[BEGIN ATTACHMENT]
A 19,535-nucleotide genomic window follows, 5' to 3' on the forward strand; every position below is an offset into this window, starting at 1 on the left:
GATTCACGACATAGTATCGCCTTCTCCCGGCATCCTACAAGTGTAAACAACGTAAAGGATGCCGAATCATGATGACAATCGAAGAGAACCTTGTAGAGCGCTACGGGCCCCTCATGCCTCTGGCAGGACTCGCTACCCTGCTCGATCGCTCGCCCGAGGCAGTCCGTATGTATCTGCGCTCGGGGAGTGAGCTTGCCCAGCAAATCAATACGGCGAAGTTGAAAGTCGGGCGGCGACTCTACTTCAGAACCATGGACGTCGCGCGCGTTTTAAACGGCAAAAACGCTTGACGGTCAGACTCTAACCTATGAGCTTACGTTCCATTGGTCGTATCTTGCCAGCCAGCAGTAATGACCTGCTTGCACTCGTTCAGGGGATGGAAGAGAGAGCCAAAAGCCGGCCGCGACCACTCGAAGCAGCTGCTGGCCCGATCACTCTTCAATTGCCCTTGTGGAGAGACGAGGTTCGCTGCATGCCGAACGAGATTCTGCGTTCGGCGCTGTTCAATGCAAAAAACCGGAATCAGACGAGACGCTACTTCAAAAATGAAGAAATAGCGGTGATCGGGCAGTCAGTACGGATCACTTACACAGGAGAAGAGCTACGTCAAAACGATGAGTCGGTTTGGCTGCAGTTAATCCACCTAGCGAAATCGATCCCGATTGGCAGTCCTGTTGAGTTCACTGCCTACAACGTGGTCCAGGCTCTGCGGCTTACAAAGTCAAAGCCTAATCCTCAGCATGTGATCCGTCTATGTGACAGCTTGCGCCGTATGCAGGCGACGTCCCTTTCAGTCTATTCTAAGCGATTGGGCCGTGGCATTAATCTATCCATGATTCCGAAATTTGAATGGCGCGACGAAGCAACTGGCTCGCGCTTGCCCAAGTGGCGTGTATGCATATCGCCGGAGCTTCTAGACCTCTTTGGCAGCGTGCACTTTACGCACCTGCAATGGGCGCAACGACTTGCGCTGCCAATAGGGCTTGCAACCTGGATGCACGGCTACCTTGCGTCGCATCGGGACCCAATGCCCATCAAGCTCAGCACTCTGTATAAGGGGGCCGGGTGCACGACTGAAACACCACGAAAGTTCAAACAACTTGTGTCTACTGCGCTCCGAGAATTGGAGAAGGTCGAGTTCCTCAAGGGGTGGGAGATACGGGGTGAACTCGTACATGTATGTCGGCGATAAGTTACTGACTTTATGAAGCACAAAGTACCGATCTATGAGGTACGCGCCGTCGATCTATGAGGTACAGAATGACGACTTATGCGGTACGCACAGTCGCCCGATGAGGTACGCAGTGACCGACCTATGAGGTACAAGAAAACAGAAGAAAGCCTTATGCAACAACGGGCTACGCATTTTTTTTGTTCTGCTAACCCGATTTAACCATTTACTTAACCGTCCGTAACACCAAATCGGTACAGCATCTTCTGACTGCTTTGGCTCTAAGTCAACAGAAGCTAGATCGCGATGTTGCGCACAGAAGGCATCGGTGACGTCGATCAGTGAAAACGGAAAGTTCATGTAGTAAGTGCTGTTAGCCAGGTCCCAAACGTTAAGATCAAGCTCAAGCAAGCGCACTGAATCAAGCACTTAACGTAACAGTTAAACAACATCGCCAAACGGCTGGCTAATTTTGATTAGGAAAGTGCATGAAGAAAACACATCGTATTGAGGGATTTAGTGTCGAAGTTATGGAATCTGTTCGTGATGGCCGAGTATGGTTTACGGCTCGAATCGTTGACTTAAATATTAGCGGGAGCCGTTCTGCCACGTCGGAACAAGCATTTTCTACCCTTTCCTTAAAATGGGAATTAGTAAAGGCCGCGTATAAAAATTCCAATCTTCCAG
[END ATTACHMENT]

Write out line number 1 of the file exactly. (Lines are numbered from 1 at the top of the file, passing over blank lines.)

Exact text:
A 19,535-nucleotide genomic window follows, 5' to 3' on the forward strand; every position below is an offset into this window, starting at 1 on the left: